History of Earth: Part 1: Assessment
Lesson 6 of 7
Objective: Students will be able to show what they have learned about the geologic history of earth.
Purpose of Lesson:
The purpose of lesson is to finish the movie, assess student understanding of the geologic basics we've learned and give students some exemplars for the timeline project.
Major Strategies to Watch for:
- Exemplars - Exemplars help students get ideas on projects that push them forward.
- Stop and Go film - Stopping the film often gives the students a chance to discuss, predict, take notes and identify important terms.
Learning Goal: Discover some of the important events in early man's history.
Opening Question: What do you remember about human life BEFORE civilization?
Students record their opening question on their learning goal sheet and are ready to start class 3 min after the bell has rung. I reward students who get started early with ROCK STAR SCIENTIST tickets.
In my district, the social studies curriculum starts with the concept of civilization and pre-civilization. This is a great chance for me to connect the huge amount of evolutionary history we are examining to the very small about of recorded human history they are studying in Social Studies. The students are always awed and surprised at how small a space human history takes up.
Today, I ask students to remember as a table some of the things we learned about life before civilization. We share out answers and talk as a class about the connections we might see in the film today.
For the hook today, I am doing a focus lesson for the timeline project using exemplars. I want to show students some different examples to give them some ideas for their timelines. See screencast below.
I show the movie in short 13-20 min sections. I stop the film often to have students record notes on major events using a note catcher. I also use notes that are already made for students with slow processing or writing difficulties. These modified notes make it possible for all students to complete the final project. As we watch the movie, not only do I stop to talk about content but I also stop to point out important vocabulary words. Students record these vocabulary words in their TIP (Term- Information- Picture) charts.
Today I show the last section of the movie The Story of Earth, from 1:18:48 to 1:29:47. This section contains information about early hominids and the future of earth.
The purpose of this section is to assess students on their understanding of Geological Timelines, Geological layers, and the History of Earth. I wrote this test with one of my coaches and evaluators. We took out a couple of the multiple choice questions to make more room for constructed response and raise the DOK level of the questions.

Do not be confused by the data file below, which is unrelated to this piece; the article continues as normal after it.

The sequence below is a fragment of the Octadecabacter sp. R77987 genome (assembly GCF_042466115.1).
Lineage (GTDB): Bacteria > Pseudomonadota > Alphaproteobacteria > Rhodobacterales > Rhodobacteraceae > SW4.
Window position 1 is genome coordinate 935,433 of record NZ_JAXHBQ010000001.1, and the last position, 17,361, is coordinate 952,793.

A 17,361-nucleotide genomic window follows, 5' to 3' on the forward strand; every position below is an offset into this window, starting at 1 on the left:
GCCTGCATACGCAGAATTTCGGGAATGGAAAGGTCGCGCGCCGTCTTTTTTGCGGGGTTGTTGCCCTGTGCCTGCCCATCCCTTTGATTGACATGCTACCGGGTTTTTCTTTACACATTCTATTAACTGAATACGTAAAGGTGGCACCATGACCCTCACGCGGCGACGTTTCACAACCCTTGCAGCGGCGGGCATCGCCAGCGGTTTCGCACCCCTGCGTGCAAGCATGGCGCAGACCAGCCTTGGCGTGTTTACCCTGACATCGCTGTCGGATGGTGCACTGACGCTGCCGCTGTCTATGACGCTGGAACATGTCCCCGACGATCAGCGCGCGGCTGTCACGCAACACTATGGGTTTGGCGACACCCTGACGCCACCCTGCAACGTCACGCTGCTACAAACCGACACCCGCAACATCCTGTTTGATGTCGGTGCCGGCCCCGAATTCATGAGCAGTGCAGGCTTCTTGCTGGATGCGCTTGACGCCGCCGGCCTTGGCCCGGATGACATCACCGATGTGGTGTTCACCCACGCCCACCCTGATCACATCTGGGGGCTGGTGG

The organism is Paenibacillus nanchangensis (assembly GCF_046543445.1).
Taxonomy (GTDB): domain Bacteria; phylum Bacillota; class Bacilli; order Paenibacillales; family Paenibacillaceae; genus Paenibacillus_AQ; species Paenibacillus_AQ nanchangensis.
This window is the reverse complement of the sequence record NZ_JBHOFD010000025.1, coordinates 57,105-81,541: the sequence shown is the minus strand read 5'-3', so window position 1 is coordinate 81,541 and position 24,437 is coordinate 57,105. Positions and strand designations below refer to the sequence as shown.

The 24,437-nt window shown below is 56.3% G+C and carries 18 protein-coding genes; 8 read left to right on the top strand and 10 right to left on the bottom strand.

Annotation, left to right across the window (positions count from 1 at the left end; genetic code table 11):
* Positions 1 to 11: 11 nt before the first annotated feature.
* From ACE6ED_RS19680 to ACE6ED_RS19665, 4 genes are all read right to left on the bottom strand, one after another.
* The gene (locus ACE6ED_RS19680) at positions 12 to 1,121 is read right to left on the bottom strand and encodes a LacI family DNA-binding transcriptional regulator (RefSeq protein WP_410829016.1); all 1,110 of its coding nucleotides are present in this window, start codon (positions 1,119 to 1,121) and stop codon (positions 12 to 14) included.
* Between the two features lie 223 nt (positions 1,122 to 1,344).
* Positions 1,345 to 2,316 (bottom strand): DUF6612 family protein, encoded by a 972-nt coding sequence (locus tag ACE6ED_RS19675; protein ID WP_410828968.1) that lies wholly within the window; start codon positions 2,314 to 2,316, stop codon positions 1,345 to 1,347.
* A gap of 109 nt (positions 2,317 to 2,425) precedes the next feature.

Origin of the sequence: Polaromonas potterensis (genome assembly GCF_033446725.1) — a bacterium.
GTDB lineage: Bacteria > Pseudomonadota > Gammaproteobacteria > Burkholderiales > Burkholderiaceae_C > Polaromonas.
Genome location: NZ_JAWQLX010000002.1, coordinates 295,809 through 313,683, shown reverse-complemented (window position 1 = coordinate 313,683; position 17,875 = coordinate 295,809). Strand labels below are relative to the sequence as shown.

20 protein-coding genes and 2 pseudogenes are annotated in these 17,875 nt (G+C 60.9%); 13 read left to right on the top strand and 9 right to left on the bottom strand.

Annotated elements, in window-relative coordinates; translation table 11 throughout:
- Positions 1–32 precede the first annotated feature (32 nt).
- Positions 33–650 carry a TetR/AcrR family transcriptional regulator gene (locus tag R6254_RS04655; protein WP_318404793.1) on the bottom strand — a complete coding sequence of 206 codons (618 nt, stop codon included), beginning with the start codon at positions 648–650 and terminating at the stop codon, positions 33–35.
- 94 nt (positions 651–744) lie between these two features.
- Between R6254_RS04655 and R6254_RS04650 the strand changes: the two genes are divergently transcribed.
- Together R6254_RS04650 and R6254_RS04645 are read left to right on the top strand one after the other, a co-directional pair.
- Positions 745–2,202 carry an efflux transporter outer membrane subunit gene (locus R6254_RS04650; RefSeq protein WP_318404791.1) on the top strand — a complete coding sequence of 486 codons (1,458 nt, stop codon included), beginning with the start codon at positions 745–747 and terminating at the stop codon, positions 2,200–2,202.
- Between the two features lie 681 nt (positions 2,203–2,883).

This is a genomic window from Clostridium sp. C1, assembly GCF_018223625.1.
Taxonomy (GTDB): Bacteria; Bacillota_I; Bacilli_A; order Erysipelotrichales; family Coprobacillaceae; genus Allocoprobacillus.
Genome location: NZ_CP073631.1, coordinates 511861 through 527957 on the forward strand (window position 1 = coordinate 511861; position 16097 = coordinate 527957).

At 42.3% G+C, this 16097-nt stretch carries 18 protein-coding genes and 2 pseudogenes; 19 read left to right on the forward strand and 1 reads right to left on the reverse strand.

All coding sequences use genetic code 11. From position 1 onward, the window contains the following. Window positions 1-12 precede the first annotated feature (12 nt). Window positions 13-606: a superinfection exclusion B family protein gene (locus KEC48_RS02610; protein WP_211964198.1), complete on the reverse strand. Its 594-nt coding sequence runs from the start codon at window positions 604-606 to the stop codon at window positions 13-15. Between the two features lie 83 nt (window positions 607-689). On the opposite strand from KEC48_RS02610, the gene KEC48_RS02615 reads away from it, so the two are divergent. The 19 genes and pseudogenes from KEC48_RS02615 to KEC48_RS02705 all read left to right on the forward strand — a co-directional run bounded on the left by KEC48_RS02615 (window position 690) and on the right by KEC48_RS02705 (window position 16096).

Depth of Knowledge (DOK) is a method of adding complexity to questions and activities. Like Bloom's taxonomy, it has levels of complexity going from easy to difficult.
Some criticisms Blooms are that it is too easy to write questions using the verbs that are still low level. Unlike Blooms taxonomy, DOK focuses on the complexity of the tasks the students are completing.
When we looked at the first test I had written, most of the questions fell in the level 1 or Recall area. To fix this we took a few of the multiple choice questions and bumped up the complexity using DOK sentence starters, turning them into more open ended questions.
This is one of the questions that we adjusted.
Using the timeline and your knowledge how would you describe the change in life from the beginning of earth to the present day?
Because the question asks for students to apply their knowledge and use evidence from the timeline, this is a Level 3 question. Previously, the question was level 1 because it simply offered the students choices about how life developed.
This adjustment to the questions did have consequences. Students scored terribly on the higher level questions! The next step for my teaching will be working with my coach to put higher complexity questions into my teaching all the time so that the students and I both know the level they are learning at.
When students have completed their tests they should work on their timelines.
Closing Statement: For the last week we have been watching a movie about the history of Earth. We seen a number of important geological and biological events.
Closing Question: Which events did you think were the most important for Earth's history and why?
Closure depends greatly on timing and is not as easy to plan in advance as opening. You can find more information about how I manage closure here.